When I started, I only sought out advanced classes because it was the only way I could exhaust myself into a state of relaxation. Now, I can take an hour long class for people who have never done yoga that allows for many rest breaks and never deviates from the basic fundamental poses and I'll still find it challenging and rewarding. In fact, sometimes I find myself dripping with sweat in these basic classes even more than in a more advance class, as a result of breathing deep yoga breaths, paying attention to where my mind is, where my eyes are focused, and what the various muscle groups are doing because they hold the poses for so long while allowing the new students to get used to them.

Today, I've found that no matter what type of class I take, if I go to the studio, by the finishing sequence I'm always exhausted and relaxed.

I find it very comforting to realize that this is a practice that I will be able to have for the rest of my life. The well-rounded combination of a mental, spiritual, and physical practice means that even when I am very old or sick I will be able to find some aspect of the practice to challenge me.

I am grateful.

April 19, 2010

Fruits to Come

Sunday, after a fairly hard-core 9 miles with E2, I came home to garden obsessively alongside E, who built yet another garden box for our yard.

After 8+ hours of labor, we're done (more or less) with the summer garden planting.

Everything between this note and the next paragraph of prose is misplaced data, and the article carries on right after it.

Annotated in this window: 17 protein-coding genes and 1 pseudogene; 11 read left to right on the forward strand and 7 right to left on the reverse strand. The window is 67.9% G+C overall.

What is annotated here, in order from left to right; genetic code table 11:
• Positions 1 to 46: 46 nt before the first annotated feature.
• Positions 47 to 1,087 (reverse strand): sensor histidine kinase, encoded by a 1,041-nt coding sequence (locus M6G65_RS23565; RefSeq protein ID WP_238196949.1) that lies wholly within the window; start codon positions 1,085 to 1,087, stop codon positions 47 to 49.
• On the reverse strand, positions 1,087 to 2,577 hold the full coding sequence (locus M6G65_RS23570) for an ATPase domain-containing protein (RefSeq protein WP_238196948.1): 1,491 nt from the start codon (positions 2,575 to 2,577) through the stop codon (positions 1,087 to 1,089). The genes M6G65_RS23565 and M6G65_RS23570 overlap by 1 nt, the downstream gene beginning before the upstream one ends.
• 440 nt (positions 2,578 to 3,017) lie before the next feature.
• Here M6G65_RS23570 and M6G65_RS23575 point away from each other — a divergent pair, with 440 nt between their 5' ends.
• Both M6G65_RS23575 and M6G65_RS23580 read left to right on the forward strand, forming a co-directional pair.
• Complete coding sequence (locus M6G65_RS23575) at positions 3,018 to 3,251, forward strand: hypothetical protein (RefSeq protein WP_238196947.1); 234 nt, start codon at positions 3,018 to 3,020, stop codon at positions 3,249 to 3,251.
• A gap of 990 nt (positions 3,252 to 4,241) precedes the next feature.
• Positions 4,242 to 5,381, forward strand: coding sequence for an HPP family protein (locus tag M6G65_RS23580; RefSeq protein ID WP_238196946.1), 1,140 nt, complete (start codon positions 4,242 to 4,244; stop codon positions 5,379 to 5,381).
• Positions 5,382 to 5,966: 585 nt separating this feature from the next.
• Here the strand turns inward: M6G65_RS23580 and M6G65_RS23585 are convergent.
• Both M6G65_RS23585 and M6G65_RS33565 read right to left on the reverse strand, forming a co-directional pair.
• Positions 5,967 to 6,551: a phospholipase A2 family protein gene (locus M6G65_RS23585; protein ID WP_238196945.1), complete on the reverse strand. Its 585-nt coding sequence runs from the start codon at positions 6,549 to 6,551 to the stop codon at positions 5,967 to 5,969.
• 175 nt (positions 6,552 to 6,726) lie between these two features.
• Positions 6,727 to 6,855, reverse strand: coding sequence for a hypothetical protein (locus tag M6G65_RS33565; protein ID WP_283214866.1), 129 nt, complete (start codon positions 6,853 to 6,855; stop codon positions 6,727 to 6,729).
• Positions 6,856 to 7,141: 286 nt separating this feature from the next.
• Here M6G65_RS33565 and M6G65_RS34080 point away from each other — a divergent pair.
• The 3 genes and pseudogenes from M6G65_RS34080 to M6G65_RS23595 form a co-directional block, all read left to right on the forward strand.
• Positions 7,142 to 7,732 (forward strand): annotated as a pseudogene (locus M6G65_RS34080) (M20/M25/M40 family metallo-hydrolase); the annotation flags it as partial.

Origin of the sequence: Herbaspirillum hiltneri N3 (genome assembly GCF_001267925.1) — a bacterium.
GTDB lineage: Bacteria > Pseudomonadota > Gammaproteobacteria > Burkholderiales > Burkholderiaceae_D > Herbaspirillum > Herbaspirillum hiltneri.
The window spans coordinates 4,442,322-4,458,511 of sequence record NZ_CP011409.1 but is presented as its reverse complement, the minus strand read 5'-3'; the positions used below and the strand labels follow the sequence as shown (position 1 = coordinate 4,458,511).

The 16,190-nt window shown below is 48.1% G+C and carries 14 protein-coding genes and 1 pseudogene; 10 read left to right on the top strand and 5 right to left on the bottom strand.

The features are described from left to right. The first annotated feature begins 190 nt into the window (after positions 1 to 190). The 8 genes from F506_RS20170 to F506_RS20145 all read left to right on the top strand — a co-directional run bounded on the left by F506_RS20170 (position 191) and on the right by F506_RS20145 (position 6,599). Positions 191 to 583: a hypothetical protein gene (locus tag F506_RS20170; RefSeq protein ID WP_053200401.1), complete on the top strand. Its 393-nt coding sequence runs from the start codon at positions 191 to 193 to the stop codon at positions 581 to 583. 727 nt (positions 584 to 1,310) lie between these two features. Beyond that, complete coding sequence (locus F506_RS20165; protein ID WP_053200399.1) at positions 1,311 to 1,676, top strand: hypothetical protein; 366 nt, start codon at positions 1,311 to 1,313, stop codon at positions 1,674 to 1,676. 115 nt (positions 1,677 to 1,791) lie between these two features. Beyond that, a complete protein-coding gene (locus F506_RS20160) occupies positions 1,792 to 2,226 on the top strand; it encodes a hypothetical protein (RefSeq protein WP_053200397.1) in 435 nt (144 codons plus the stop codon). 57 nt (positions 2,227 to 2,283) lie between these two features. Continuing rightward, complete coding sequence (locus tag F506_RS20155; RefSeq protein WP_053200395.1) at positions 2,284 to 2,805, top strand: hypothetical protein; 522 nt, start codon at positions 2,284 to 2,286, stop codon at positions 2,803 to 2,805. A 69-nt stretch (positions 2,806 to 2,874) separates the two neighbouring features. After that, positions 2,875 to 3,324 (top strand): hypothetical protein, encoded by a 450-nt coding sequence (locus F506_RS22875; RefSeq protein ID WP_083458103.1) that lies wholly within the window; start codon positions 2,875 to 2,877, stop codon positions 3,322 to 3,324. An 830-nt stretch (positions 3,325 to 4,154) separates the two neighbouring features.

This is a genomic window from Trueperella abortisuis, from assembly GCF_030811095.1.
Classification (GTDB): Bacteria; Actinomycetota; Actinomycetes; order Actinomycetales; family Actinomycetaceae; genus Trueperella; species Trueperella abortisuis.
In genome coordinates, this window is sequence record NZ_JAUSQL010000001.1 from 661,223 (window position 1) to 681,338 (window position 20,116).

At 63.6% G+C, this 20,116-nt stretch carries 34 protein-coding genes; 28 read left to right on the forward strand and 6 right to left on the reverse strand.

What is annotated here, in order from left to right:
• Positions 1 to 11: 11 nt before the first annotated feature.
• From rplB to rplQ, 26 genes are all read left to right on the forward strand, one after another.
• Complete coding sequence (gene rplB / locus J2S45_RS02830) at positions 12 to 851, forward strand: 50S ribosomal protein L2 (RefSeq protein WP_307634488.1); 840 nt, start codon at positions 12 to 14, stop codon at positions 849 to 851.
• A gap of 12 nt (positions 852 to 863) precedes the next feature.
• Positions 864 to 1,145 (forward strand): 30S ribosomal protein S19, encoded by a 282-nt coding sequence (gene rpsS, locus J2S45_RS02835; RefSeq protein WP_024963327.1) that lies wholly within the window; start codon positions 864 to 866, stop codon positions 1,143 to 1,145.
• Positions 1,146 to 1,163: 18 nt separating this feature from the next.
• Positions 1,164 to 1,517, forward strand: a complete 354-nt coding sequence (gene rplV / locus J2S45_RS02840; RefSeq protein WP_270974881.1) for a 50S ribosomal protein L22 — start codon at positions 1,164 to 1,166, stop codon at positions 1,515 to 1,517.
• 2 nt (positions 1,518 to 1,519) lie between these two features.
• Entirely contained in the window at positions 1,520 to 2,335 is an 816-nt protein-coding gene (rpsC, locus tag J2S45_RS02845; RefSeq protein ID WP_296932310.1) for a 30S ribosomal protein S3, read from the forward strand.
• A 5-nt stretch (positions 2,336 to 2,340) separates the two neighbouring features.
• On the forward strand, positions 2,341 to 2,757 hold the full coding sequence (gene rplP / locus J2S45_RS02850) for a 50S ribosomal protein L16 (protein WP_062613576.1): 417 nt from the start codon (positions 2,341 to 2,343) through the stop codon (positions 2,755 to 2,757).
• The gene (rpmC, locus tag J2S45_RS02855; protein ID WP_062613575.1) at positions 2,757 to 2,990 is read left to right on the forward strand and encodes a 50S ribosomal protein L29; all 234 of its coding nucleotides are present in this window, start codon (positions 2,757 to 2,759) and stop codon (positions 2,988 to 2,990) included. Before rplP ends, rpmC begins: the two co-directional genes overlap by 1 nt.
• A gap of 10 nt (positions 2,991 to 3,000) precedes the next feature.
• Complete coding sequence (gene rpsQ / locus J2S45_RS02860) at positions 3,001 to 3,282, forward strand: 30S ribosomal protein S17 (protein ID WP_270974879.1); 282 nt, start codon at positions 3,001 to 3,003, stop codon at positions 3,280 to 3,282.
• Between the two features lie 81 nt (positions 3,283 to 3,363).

Pictures will show up on Tech Law Garden once they are available, but in the meantime, let's celebrate that there are very few things in the world more exhausting than manually turning, shoveling, moving, and amending soil.

In other news, I expect to sleep well this week, and, I think this year's garden may be the best one yet!

April 18, 2010

Big Monday

A law suit that was filed by a student group when I was a law student is making its way to the United States Supreme Court for oral arguments tomorrow.

The law -- she is slow, at times. As a student, I had thought this was a cut and dried issue. As a lawyer, several years later, I laugh at my confidence back then. I now know that this issue was a fight waiting to happen, and that anyone with the resources to fight it could have taken the opportunity (as the CLS did) to make it a long, difficult, resource-intensive argument, no matter what the outcome.